On May 21, 2014, the Alumni Relations, Career Services, Student Activities and Transfer Services offices collaborated to bring the Salute to Graduates Orientation & Celebration to provide soon to be graduates of Hostos with valuable information for their big day on June 3 and for their futures after graduation.
Held at the Hostos Café, the Salute to Graduates Orientation & Celebration also recognized Transfer Scholarship Award winners, Maskana Adedjouman and Gisselle Belia.
But the highlight of the event was Hostos alumnus, Dr. Van Tran’s ’02, inspiring speech.
Dr. Van Tran himself graduated from Hostos in 2002 with an associate degree in liberal arts. He followed that up by earning a bachelor’s degree in sociology from Hunter College in 2009, followed by a Ph.D. in sociology and social policy in 2011 from Harvard University.
Van Tran’s “from Hostos to Hunter to Harvard” journey is now somewhat legendary at Hostos.
When Van Tran was a young man, struggling to survive in a refugee camp in Thailand, education was not even a consideration. Surviving day-to-day was all that mattered.
But Tran always wanted to do more than simply survive; he wanted to make the world a better place, not only for himself, but for those around him.
The man who was born in Vietnam and suffered through political persecution eventually made his way to New York City. Realizing education was the key to the doors that had been closed to him before, Tran eventually enrolled at Hostos Community College.
Now holding a Ph.D. in Sociology from Harvard University and teaching in the classrooms at Columbia University, his focus now is on teaching about the socioeconomic, civic and political incorporation of post-1965 immigrants and their children, and its implications for the future of ethnic and racial inequality in the U.S.
He said his experiences at Hostos helped to fuel his interests in the subjects of immigration, race and ethnic relations, neighborhoods and communities, class and culture.
His main message to the Hostos Class of 2014 was simple: be yourself, be the very best version of yourself, and always believe that anything is possible.
“When I came to Hostos, I could not get over all the different types of people around me. It was exciting and new. I had to learn more,” Van Tran said. “Life is completely unpredictable, and I urge you to go as far as you can from this point on.”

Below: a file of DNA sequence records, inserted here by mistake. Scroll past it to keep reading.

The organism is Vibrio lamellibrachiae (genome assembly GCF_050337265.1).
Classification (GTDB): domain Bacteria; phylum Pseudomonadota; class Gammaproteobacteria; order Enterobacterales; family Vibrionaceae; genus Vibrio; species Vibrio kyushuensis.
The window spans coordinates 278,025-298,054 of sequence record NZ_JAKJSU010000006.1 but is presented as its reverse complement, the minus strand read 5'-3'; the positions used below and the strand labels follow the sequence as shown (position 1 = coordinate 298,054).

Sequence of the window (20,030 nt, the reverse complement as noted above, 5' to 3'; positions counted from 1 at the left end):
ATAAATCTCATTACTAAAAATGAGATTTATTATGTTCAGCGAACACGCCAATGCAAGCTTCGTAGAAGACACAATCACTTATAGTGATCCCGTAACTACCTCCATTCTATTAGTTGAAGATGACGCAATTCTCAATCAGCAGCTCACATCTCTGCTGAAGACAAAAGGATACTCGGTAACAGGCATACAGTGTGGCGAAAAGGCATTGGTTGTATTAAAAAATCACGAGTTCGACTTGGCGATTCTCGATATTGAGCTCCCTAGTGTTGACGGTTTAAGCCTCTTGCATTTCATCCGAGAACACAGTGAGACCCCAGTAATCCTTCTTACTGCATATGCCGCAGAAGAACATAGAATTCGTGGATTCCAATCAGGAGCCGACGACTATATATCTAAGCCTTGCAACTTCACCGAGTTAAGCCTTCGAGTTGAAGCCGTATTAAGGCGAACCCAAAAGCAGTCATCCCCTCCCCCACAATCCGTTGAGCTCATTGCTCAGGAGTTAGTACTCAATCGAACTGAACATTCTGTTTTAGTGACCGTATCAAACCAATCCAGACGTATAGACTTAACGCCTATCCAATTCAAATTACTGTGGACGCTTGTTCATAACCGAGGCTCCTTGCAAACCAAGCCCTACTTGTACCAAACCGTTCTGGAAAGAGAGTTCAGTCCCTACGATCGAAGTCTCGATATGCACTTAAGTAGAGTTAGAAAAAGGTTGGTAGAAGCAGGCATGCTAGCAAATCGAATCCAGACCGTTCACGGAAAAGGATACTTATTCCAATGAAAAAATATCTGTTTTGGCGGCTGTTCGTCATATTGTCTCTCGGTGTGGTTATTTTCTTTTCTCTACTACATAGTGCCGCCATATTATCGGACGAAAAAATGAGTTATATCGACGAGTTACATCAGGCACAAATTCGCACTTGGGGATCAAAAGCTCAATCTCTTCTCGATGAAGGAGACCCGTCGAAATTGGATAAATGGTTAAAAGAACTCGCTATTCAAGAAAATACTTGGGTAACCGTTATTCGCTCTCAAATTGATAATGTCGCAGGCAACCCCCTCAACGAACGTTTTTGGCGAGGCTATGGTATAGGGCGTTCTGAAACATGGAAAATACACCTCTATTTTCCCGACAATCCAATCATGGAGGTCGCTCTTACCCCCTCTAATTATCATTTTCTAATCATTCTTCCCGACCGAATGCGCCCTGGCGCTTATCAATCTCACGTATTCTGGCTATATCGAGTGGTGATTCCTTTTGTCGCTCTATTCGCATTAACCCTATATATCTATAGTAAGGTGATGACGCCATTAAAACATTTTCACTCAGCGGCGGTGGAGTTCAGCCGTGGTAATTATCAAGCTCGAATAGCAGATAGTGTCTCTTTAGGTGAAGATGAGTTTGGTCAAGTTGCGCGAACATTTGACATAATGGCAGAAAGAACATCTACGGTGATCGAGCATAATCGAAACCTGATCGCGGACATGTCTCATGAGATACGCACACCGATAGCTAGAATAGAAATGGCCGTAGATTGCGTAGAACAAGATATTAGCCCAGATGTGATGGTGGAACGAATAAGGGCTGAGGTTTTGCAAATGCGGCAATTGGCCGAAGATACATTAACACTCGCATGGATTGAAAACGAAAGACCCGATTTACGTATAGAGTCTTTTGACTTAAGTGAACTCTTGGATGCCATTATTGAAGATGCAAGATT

About Eugenio María de Hostos
Born in Puerto Rico, Eugenio María de Hostos (1839-1903) was a 19th-century humanist, revolutionary, and author who traveled extensively and spent most of his life in exile. He made major contributions to education in the Dominican Republic and Chile. He was also an exemplary figure for the New World societies: an activist who fought for human and national rights at a time when these were hardly acknowledged as fundamental values; a committed abolitionist; and a staunch advocate for the recognition and enfranchisement of marginalized groups: women, the Chinese, Native Americans, mestizos, and peoples of African ancestry. All of this made him a champion for inclusiveness and one of the most powerful voices for diversity in the Hispanic world.
Hostos’ views on education are worthy of note for their visionary character. His pedagogy was student-centered and based on scientific and rational methods of teaching that included observation, experiential learning, use of manipulatives, reasoning, and critical thinking. It brought to teaching the motivational theory of learning as well as an awareness of the relevance of context.
About Hostos Community College
Eugenio María de Hostos Community College is an educational agent for change that has been transforming and improving the quality of life in the South Bronx and neighboring communities since 1968. It serves as a gateway to intellectual growth and socioeconomic mobility, as well as a point of departure for lifelong learning, success in professional careers, and transfer to advanced higher education programs. The College’s unique "Student Success Coaching Unit" provides students with individualized guidance and exemplifies its emphasis on student support services.
Hostos offers 29 associate degree programs and five certificate programs that facilitate easy transfer to CUNY's four-year colleges or baccalaureate studies at other institutions. The College has an award-winning Division of Continuing Education & Workforce Development that offers professional development courses and certificate-bearing workforce training programs. Hostos is part of The City University of New York (CUNY), the nation's leading urban public university, which serves more than 480,000 students at 24 colleges.